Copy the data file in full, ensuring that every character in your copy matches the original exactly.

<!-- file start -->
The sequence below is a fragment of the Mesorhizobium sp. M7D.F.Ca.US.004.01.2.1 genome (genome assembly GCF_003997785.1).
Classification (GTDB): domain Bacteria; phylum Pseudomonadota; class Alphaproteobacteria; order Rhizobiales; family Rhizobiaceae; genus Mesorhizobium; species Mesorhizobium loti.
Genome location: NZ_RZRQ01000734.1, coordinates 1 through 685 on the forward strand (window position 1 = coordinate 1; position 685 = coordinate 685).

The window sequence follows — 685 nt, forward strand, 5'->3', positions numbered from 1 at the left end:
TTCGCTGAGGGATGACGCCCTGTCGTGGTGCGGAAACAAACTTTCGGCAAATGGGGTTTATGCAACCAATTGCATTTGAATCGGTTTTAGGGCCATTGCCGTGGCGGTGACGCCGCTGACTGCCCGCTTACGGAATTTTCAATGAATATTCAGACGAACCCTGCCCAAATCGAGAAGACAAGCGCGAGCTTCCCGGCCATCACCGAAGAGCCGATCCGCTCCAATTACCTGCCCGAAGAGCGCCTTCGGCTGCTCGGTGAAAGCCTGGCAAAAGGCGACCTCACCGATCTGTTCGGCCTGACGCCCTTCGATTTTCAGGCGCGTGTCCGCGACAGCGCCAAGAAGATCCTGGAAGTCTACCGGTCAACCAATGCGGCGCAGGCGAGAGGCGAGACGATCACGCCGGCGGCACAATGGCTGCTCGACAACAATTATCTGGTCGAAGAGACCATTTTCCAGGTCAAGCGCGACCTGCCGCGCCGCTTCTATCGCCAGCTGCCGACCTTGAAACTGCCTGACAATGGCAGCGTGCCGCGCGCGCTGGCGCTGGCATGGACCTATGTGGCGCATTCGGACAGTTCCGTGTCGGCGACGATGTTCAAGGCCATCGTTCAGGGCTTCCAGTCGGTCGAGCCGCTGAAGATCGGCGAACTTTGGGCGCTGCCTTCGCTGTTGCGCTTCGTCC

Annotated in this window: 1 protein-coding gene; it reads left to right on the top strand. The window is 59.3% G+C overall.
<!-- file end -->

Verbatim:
The sequence below is a fragment of the Mesorhizobium sp. M7D.F.Ca.US.004.01.2.1 genome (genome assembly GCF_003997785.1).
Classification (GTDB): domain Bacteria; phylum Pseudomonadota; class Alphaproteobacteria; order Rhizobiales; family Rhizobiaceae; genus Mesorhizobium; species Mesorhizobium loti.
Genome location: NZ_RZRQ01000734.1, coordinates 1 through 685 on the forward strand (window position 1 = coordinate 1; position 685 = coordinate 685).

The window sequence follows — 685 nt, forward strand, 5'->3', positions numbered from 1 at the left end:
TTCGCTGAGGGATGACGCCCTGTCGTGGTGCGGAAACAAACTTTCGGCAAATGGGGTTTATGCAACCAATTGCATTTGAATCGGTTTTAGGGCCATTGCCGTGGCGGTGACGCCGCTGACTGCCCGCTTACGGAATTTTCAATGAATATTCAGACGAACCCTGCCCAAATCGAGAAGACAAGCGCGAGCTTCCCGGCCATCACCGAAGAGCCGATCCGCTCCAATTACCTGCCCGAAGAGCGCCTTCGGCTGCTCGGTGAAAGCCTGGCAAAAGGCGACCTCACCGATCTGTTCGGCCTGACGCCCTTCGATTTTCAGGCGCGTGTCCGCGACAGCGCCAAGAAGATCCTGGAAGTCTACCGGTCAACCAATGCGGCGCAGGCGAGAGGCGAGACGATCACGCCGGCGGCACAATGGCTGCTCGACAACAATTATCTGGTCGAAGAGACCATTTTCCAGGTCAAGCGCGACCTGCCGCGCCGCTTCTATCGCCAGCTGCCGACCTTGAAACTGCCTGACAATGGCAGCGTGCCGCGCGCGCTGGCGCTGGCATGGACCTATGTGGCGCATTCGGACAGTTCCGTGTCGGCGACGATGTTCAAGGCCATCGTTCAGGGCTTCCAGTCGGTCGAGCCGCTGAAGATCGGCGAACTTTGGGCGCTGCCTTCGCTGTTGCGCTTCGTCC

Annotated in this window: 1 protein-coding gene; it reads left to right on the top strand. The window is 59.3% G+C overall.